the assassination of franz ferdinand was actually the most hilariously botched assassination attempt of all time though like i can’t even explain to you how badly it went i mean there were six guys and the first one chickened out and the second one forgot to factor in the delay on a hand grenade so it exploded like three cars past the archduke’s so the guy took a cyanide pill and threw himself into a river, but the cyanide was expired and the river was six inches deep so the police just pulled him out and took him off to jail and then everyone else basically gave up and headed home, and then the driver of the archduke took a wrong turn and the car stalled next to the last of the six guys, and he was just like “what a crazy random happenstance” and started world war one
“Don’t let us forget that the causes of human actions are usually immeasurably more complex and varied than our subsequent explanations of them.”
— Fyodor Dostoyevsky, The Idiot
Almost always forgotten in history. Everything is treated as if it’s black and white - automatons making all the decisions.
It’s only recently people have factored in that, say, during the Gallipoli landings, the top feller in charge of securing the beaches and getting in-land was totally obsessed with his mistress and was in the middle of a messy break-up. Certainly explains the total lack of activity on his part - or goes towards doing so.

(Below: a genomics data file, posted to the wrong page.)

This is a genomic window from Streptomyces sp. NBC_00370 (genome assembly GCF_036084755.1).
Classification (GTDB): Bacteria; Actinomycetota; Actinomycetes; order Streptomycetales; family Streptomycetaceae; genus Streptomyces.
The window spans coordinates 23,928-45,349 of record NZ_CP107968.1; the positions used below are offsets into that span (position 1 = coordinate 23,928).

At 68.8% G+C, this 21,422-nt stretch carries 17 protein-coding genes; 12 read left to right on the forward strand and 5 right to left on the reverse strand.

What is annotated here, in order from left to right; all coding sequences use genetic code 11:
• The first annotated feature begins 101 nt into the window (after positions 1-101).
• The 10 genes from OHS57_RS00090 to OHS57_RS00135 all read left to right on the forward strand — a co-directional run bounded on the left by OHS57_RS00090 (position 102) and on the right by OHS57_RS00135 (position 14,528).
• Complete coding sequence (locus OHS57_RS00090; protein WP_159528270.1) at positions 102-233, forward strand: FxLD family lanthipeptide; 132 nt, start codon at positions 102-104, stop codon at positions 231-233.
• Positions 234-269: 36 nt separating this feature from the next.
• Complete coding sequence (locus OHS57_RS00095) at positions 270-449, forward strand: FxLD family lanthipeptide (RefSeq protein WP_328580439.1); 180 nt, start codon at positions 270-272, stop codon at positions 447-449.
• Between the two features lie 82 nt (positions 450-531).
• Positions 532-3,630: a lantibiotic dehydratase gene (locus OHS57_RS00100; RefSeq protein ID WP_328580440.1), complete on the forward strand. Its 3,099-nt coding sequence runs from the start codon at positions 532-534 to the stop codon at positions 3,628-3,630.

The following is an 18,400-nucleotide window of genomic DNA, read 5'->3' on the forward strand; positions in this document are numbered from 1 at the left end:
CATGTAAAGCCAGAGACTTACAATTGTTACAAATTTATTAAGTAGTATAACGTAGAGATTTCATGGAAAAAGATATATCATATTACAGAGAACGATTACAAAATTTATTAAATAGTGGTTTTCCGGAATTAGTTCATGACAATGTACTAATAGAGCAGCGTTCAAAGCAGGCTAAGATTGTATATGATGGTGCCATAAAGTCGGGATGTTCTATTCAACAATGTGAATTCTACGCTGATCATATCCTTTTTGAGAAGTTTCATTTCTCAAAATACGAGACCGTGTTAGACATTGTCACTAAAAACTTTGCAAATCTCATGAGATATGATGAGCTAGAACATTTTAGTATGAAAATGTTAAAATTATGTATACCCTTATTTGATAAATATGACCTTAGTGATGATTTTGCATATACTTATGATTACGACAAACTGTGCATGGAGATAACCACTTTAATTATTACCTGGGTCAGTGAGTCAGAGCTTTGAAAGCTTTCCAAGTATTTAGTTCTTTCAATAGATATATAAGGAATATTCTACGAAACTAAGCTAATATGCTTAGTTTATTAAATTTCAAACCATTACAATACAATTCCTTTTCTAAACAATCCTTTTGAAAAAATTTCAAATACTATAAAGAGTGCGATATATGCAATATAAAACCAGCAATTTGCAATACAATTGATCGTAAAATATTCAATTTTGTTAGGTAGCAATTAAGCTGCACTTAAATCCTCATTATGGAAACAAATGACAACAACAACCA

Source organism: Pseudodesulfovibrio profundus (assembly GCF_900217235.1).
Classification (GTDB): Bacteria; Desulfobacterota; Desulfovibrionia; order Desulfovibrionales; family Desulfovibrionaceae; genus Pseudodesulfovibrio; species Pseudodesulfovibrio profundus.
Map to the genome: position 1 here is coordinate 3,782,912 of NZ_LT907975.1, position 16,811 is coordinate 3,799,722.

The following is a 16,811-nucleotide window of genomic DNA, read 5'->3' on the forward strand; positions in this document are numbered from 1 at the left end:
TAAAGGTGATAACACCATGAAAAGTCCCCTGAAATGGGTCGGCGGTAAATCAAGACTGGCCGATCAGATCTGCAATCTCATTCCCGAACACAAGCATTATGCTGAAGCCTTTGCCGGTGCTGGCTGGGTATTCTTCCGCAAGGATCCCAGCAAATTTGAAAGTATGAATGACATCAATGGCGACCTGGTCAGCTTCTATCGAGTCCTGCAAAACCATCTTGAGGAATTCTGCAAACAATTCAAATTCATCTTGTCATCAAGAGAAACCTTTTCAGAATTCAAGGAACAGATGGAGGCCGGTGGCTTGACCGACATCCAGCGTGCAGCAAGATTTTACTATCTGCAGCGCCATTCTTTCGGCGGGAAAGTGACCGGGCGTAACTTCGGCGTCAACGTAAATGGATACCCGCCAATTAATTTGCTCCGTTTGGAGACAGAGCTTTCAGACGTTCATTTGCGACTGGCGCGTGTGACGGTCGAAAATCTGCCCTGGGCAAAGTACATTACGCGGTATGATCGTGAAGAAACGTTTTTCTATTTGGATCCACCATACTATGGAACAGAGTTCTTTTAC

It’s all a bit futile - we’ll never know what drives people, and all history really is is the actions of people. We can pretend we know - but we’ll never really know why Caesar crossed the Rubicon, or any other history-making action, for that matter.
Remember it’s Historia - meaning inquiries, not Historia - meaning fact.
Big difference between ‘I’ve asked around and this seems to be the case’ and ‘this *is* the case’. Nothing worse than believing your own hype…
Man uses American flag to assault civil rights activist. 1976.
this is like something a political cartoonist would draw as a heavy-handed metaphor for race relations in the US
except it actually happened
This a famous photo from a Boston anti-bussing riot in 1976, when white protesters rioted against the desegregation of Boston public schools through a city bussing program. The man being attacked with the US flag isn’t exactly a civil rights activist; he’s a Black lawyer named Ted Landsmark, a Yale graduate who worked for Governor Michael Dukakis, who was on his way to work at City Hall when the anti-bussing crowd descended upon him. The picture, taken by photographer Stanley Forman, appeared on the front page of the Boston Herald American the next day, then went national the day after, then went on to win the Pulitzer prize. This is Boston, that liberal northeastern city that rioted against desegregation and attacked a random Black man with the US flag.
I read that this picture is misinterpreted. What actually happened was that the protestors were helping up the Black man who had fallen down and the man with the flag was actually taking it down from its post.
BUT IDK WE WEREN’T THERE #ARTHISTORY
Actually we do know. There’s a book, named “The Soiling of Old Glory: The Story of a Photograph That Shocked America”, that’s entirely about this photo. All people involved are interviewed and all angles of the issues are explored, including what became of the people in the photo. The Boston Globe gave the book a positive review. Here’s a shorter version.